NEWTOWN, Conn. — He spoke for a nation in sorrow, but the slaughter of all those little boys and girls turned the commander in chief into another parent in grief, searching for answers.
Alone on a spare stage after the worst day of his tenure, President Barack Obama declared Sunday he will use "whatever power" he has to prevent shootings like the Connecticut school massacre.
He noted that as president this was the fourth mass shooting he and the nation have mourned.
"We can't tolerate this anymore," he told an evening vigil in the shattered community of Newtown, Conn. "These tragedies must end."
"What choice do we have?" Obama said. "Are we really prepared to say that we're powerless in the face of such carnage, that the politics are too hard? Are we prepared to say that such violence visited on our children year after year after year is somehow the price of our freedom?"
For Obama, that was an unmistakable sign that he would at least attempt to take on the explosive issue of gun control. He made clear that the deaths compelled the nation to act, and that he was the leader of a nation that was failing to keep its children safe. He spoke of a broader effort, never outlining exactly what he would push for, but outraged by another shooting rampage.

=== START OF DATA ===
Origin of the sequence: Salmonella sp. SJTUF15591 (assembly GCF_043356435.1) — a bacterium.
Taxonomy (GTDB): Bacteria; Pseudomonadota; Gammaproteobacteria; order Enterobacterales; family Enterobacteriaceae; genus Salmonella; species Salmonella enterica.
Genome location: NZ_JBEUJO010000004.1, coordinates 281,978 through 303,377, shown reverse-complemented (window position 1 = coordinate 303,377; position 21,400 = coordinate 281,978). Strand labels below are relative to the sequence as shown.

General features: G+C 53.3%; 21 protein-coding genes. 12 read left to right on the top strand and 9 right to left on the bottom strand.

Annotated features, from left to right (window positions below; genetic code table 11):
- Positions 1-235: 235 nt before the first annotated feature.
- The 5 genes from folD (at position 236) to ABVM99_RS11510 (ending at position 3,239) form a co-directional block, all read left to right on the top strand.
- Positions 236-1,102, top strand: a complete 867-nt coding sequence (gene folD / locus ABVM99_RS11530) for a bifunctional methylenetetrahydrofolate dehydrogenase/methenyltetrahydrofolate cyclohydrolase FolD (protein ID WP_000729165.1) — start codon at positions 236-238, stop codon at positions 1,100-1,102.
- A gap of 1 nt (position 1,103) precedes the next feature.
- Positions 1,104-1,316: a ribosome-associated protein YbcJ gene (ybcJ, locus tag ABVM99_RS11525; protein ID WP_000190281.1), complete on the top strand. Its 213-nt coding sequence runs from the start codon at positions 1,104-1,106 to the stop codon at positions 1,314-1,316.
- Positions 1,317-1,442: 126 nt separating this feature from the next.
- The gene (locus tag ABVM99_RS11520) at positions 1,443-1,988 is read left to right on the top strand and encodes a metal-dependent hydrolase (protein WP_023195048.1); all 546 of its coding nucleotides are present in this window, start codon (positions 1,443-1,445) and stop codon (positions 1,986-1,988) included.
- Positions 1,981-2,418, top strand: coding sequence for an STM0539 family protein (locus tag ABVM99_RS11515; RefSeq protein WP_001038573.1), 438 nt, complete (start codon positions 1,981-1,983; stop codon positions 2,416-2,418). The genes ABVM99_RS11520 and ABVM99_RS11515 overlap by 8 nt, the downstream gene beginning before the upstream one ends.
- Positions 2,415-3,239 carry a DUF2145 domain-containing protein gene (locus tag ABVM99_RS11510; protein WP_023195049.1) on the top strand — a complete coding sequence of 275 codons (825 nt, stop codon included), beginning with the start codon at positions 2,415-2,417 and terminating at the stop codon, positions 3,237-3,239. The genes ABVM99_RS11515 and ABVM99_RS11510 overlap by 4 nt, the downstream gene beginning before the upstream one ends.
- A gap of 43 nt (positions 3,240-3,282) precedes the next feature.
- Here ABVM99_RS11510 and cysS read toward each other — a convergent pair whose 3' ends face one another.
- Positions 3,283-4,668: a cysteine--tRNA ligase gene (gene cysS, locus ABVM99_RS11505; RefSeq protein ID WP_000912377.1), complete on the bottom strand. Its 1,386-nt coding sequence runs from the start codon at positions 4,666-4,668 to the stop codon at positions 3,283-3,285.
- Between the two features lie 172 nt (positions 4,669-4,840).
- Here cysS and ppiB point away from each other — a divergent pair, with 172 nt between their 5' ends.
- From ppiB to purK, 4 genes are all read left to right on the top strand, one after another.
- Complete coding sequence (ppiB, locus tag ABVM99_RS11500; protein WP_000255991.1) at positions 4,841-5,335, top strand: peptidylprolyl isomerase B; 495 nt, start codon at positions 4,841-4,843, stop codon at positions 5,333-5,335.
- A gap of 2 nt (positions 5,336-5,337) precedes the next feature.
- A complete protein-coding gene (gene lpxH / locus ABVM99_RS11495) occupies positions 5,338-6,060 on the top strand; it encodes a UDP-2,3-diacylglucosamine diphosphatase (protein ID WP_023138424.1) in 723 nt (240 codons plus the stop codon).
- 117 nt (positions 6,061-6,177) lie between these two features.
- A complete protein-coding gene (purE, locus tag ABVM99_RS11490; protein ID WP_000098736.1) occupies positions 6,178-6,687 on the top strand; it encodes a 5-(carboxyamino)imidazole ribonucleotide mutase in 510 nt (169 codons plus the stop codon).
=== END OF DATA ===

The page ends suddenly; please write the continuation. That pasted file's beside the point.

"Can we say that we're truly doing enough to give all the children of this country the chance they deserve to live out their lives in happiness and with purpose? I've been reflecting on this the last few days," the president said, somber and steady in his voice. "And if we're honest with ourselves, the answer is no. We're not doing enough and we will have to change."
He promised in the coming weeks to talk with law enforcement, mental health professionals, parents and educators on an effort to prevent mass shootings.
The shootings have restarted a debate in Washington about what politicians can to do help — gun control or otherwise. Obama has called for "meaningful action" to prevent killings.
"Surely we can do better than this," he said. "We have an obligation to try."